The contrast is quite remarkable. We celeb­rate those who come to set up business, invest in the stock market, mine our natural resources, build nuclear plants and run them. These investors in smart suits and sharp shoes are to be feted and waited upon. They are the good people with the big bucks who fit into the idea of India as an economic powerhouse, the winners in this game of globalisation.
Then there are the wretched of the earth who stand in the way of this wonderful progress. These little people inconvenience the big plans, be it the POSCO project in Orissa, SEZs across the country or the nuclear plant in Tamil Nadu. There seems to be no ambiguity on the issue for those who run the country, frame its laws and implement them: those who resist are a danger to public order.
Given the recent action on INSAF, one can only presume this is the Orwellian standard that will now be applied in a future India. Without getting into the complexity of FCRA, there is something seriously wrong with the spirit of the law. Basically, it can be countered not by legalese but by a very simple argument: if a government can get billions of dollars worth of foreign investment for a specific project that is cleared on paper, why can’t a meagre amount of foreign funds reach activists who wish to help those who actually live on the land where these projects are planned? And we are talking small change here, a few thousands to a few lakhs compared to the billions on the other side.
How did we end up creating a world where those who make the blueprints are celebrated while those who sweat it out with people are seen as dangerous?
The attempt to crack down on INSAF has been made possible because of the amendments to FCRA in 2010. Rule 3 of the law now says that the activity of any organisation that “employs common methods like bandh or hartal, rasta roko or jail bharo” will be deemed political in nature although it is not a political party. The government, of course, has the right to define such organisations.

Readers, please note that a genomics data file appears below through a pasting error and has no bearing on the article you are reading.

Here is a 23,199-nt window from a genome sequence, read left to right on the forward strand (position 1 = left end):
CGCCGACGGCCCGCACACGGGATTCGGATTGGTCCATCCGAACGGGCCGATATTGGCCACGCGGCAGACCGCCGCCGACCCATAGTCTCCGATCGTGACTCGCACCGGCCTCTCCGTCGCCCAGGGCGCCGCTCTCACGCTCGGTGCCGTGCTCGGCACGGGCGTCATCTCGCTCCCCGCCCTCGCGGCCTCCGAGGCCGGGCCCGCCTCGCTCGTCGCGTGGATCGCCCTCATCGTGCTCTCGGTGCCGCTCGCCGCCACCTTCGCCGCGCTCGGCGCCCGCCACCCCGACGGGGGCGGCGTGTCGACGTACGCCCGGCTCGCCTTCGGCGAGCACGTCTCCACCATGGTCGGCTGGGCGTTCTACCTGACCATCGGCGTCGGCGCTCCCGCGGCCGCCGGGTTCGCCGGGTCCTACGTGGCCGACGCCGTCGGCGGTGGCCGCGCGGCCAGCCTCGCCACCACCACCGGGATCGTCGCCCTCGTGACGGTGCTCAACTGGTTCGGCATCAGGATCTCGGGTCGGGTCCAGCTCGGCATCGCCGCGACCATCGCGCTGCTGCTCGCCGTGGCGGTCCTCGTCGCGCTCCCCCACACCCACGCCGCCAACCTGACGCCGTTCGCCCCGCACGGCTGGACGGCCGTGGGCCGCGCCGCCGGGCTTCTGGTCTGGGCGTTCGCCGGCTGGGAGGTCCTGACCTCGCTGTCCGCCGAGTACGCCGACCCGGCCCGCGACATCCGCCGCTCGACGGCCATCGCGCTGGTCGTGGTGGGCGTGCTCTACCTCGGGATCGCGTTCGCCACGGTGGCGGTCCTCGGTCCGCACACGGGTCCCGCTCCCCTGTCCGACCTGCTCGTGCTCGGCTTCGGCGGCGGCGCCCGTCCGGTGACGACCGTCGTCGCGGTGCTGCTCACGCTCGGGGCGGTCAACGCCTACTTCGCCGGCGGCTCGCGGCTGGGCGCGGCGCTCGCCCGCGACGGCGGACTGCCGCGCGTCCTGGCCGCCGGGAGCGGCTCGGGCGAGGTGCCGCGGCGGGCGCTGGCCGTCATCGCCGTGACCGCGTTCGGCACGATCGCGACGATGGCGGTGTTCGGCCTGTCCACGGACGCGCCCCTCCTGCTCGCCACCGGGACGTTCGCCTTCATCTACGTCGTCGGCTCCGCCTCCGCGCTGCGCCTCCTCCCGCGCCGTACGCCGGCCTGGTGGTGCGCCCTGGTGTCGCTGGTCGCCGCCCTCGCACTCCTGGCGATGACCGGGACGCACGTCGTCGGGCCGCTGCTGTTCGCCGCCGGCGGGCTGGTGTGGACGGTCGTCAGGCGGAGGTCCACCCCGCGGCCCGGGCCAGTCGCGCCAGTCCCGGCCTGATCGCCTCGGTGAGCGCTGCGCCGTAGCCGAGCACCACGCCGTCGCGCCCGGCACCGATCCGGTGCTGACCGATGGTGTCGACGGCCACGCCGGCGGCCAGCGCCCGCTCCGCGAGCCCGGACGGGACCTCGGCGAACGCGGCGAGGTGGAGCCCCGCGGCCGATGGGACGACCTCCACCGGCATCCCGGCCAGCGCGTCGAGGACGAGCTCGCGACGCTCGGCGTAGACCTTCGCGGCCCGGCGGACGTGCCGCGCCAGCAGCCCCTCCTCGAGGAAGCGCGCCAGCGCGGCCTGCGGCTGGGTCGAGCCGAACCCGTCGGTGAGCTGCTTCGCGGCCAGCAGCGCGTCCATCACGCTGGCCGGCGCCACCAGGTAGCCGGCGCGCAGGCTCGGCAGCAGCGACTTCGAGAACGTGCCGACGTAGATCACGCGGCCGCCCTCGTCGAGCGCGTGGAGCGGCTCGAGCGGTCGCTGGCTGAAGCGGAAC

The point here is not to argue against a scrutiny of funds that come for political activity. The rules, in fact, began to be tightened in 1984 when several Sikh organisations using violent methods were getting funds from abroad. The VHP likewise raises money outside India for activities that are certainly political. But how can legitimate struggles against specific policies, the leitmotif of a healthy democracy, be seen in the same light as advocacy of separatism, violence or communal hatred? The UN Human Rights Cou­ncil resolution adopted on March 21 this year actually called upon states to ensure that “restrictions are not discriminatorily imposed on potential sources of funding aimed at supporting the work of human rights defenders”.
And if we are so suspicious of foreign funds coming for those who influence public opinion, why leave out the media? According to a FICCI report, FDI inflows to the information & broadcasting sector, including the print media, was $2.17 billion in India in Apr 2010-Mar 2011. The same report says that “India has one of the most liberal investment regimes and the media and entertainment industry has significantly benefited from this.” But we see no grand conspiracy about the “foreign hand” if the news channel we watch or the newspaper we read is partly owned by foreign groups when in fact there is evidence that the media now accepts certain agendas unquestioningly.
The INSAF story is at its core an action against the idea of legitimate protest on which this country was built. In an age of corruption at every level, it’s an obvious attempt to intimidate those who challenge certain notions of “progress” and care about things other than profit margins.